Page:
- 14. Simultaneous Equation System November 23, 2015 13 | P a g e For our simultaneous equation model its quite likely to have a multicollinearity problem since explanatory variable of one of the equations is the dependent variable of the other and that is why it’s quite probable that the explanatory variable has a relation with the other explanatory variables and error term. In our example gdp is the explanatory cum dependent variable which gives rise to both the problem of simultaneity and multicollinearity. As is evident from the regression table below we see that gdp has correlation with tbrate and cpi and all the coefficients are noticeably significant. So our equation of money demand will obviously have problem of multicollinearity. Here we are providing individual regression of Money Demand with each of its explanatory variable and we see that for all the 3 cases the coefficients give desired values at significant confidence intervals. We have conducted this test in order to see whether when we run a combined regression the values get hampered or not because of multicollinearity. _cons -2195.468 126.646 -17.34 0.000 -2454.89 -1936.045 gdp .7911096 .0211633 37.38 0.000 .7477586 .8344606 m2 Coef. Std. Err. t P>|t| [95% Conf. Interval] Total 42797787 29 1475785.76 Root MSE = 173.28 Adj R-squared = 0.9797 Residual 840727.688 28 30025.9889 R-squared = 0.9804 Model 41957059.3 1 41957059.3 Prob > F = 0.0000 F( 1, 28) = 1397.36 Source SS df MS Number of obs = 30 . reg m2 gdp . ge ey = 2662.307 + 34.62386*cpi - 59.71936 t r e _cons 2662.307 237.2587 11.22 0.000 2175.493 3149.122 cpi 34.62386 1.375115 25.18 0.000 31.80236 37.44537 tbrtae -59.71936 22.66009 -2.64 0.014 -106.214 -13.2247 gdp Coef. Std. Err. t P>|t| [95% Conf. Interval] Total 67039652.9 29 2311712.17 Root MSE = 299.52 Adj R-squared = 0.9612 Residual 2422168.66 27 89709.9504 R-squared = 0.9639 Model 64617484.2 2 32308742.1 Prob > F = 0.0000 F( 2, 27) = 360.15 Source SS df MS Number of obs = 30 . reg gdp tbrtae cpi
- 15. Simultaneous Equation System November 23, 2015 14 | P a g e _cons 3411.099 611.5584 5.58 0.000 2158.379 4663.82 tbrtae -153.0497 85.76094 -1.78 0.085 -328.7231 22.62359 m2 Coef. Std. Err. t P>|t| [95% Conf. Interval] Total 42797787 29 1475785.76 Root MSE = 1171.5 Adj R-squared = 0.0701 Residual 38426955.7 28 1372391.27 R-squared = 0.1021 Model 4370831.3 1 4370831.3 Prob > F = 0.0852 F( 1, 28) = 3.18 Source SS df MS Number of obs = 30 . reg m2 tbrtae _cons -548.9967 80.42128 -6.83 0.000 -713.7322 -384.2612 cpi 28.80403 .7313971 39.38 0.000 27.30583 30.30223 m2 Coef. Std. Err. t P>|t| [95% Conf. Interval] Total 42797787 29 1475785.76 Root MSE = 164.64 Adj R-squared = 0.9816 Residual 758942.463 28 27105.088 R-squared = 0.9823 Model 42038844.5 1 42038844.5 Prob > F = 0.0000 F( 1, 28) = 1550.96 Source SS df MS Number of obs = 30 . reg m2 cpi _cons -1132.728 194.2051 -5.83 0.000 -1531.922 -733.5337 cpi 16.8606 2.340171 7.20 0.000 12.05031 21.67089 tbrtae -15.86045 8.73914 -1.81 0.081 -33.82401 2.103111 gdp .3292353 .0661935 4.97 0.000 .1931725 .465298 m2 Coef. Std. Err. t P>|t| [95% Conf. Interval] Total 42797787 29 1475785.76 Root MSE = 103.02 Adj R-squared = 0.9928 Residual 275936.319 26 10612.9353 R-squared = 0.9936 Model 42521850.6 3 14173950.2 Prob > F = 0.0000 F( 3, 26) = 1335.54 Source SS df MS Number of obs = 30 . reg m2 gdp tbrtae cpi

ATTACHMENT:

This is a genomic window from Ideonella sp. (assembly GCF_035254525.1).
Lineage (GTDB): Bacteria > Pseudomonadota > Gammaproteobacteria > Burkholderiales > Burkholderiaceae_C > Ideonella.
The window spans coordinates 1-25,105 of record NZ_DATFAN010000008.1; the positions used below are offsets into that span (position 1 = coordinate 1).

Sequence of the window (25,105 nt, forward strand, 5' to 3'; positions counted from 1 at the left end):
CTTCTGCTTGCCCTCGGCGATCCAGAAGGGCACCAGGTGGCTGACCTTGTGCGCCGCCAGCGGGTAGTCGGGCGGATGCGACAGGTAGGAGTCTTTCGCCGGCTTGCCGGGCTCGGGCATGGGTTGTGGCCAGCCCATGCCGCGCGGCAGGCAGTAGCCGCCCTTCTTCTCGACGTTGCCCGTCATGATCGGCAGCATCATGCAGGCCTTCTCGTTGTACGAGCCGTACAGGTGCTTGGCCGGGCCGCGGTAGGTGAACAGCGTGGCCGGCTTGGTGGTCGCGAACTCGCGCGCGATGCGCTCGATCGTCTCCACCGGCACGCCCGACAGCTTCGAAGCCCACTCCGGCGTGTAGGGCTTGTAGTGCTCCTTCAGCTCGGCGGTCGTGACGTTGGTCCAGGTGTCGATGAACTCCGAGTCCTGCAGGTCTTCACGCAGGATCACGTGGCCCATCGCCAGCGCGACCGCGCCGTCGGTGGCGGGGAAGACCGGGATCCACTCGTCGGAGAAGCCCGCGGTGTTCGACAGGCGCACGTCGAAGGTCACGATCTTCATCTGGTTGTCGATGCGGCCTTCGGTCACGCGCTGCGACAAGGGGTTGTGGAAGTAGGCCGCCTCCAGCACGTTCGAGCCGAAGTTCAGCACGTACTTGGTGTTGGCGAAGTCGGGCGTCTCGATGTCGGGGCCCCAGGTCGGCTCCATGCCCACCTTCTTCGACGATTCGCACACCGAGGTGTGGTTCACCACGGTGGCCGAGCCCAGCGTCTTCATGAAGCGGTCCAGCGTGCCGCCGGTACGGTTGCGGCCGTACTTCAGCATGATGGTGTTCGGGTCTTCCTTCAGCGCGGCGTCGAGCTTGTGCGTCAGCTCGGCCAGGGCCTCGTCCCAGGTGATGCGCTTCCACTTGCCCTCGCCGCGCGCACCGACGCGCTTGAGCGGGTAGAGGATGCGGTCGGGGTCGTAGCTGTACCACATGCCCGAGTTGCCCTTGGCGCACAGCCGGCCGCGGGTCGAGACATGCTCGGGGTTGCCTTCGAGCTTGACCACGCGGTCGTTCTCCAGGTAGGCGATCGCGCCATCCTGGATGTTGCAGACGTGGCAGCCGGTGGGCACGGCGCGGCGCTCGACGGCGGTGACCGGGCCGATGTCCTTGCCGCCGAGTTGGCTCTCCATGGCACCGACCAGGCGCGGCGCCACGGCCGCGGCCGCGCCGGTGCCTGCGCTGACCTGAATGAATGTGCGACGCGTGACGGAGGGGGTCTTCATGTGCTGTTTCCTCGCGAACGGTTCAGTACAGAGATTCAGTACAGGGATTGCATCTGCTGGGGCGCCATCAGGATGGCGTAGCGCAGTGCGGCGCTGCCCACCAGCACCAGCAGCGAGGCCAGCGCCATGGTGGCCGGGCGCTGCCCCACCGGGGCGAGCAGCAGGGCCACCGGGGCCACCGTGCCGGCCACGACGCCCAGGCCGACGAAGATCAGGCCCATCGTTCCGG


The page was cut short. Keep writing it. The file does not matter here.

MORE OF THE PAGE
- 16. Simultaneous Equation System November 23, 2015 15 | P a g e But we see even when we compute a combined regression the factors remain significantly different from zero with coefficients having desired values and signs. Though this is an elementary way of checking whether multicollinearity poses a big problem or not but we can somehow observe that multicllinearity is not a big adversity in this case. But a more conventional and methodical approach is to find out the extent and intensity of the multicollinearity problem for which we have to conduct the Variance Inflation Factor(VIF) test where VIF = 1/1-R2i Where R2i gives the goodness of fit or the degree of association of the ith variable with all the other explanatory variables and thus higher the value of R2i higher is the degree of association between the explanatory variables which states multicollinearity. So if VIF value is high that means the extent of the problem is high and if the value is low then the extent of the problem is low. Here we see that none of the VIF values are high which says that the degree of multicollinearity is not much and also we see that while regressing we get the desired signs of the coefficients and also the variables are significant with mostly 1% level of significance and for tbrate we have 10% level of significance. So we need not consider the problem of multicollinearity even if it is present in the model but has not much adverse effect. Herein once again our model proves that though VIF indicates high inter- correlation among the explanatory variables still our t-ratios are significant showing that related regressosr is not an efficient clause determining multi-collinearity. The model becomes acceptable even after the presence of the problem of multi-collinearity. Mean VIF 18.39 tbrtae 1.34 0.744731 cpi 26.15 0.038247 gdp 27.68 0.036130 Variable VIF 1/VIF . estat vif
- 17. Simultaneous Equation System November 23, 2015 16 | P a g e CONCLUSION Thus in our simultaneous equation model we see that as per our pre conceived idea there arises a problem of identification. We have a problem of over identification and we resolve it through instrumental variable regression where we take the help of two stage and three stage least square regression to find out the desired estimates. As per our model we find that our regression estimates are significant in each case and the R2s are high showing that the regression result fits the model properly. In the same model we have to check for the presence of multicollinearity. Since our model comprises of money demand , money supply , GDP , interest rate and consumer price index so its very well evident that if we deal with the equation of money demand where GDP , interest rate and consumer price index are the explanatory variables , we are likely to get a relation between the explanatory variables and specially when GDP is the explanatory variable for the equation of money supply too. GDP(variable name gdp) is the variable which gives rise to both the problem of simultaneity and multicolllinearity. Thus elementarily we conduct the individual regression of the dependent variable money demand with each of its independent variable and find that all the regressors are significant and when we conduct the combined regression then also we find that the regressors remain significant and the level of significance also remains the same. So from simple regression we can conclude that multicollinearity is not posing a big problem though we are sure that it is present. Thus we carry on the more conventional VIF test where we see that VIF estimates are quite high rather more than 5 except for tbrate. From our usual knowledge of econometrics we would say that there is high collinearity between the estimates but in reality we see that multi collinearity is not creating a problem for the regression which is running smoothly with proper and significant estimates. .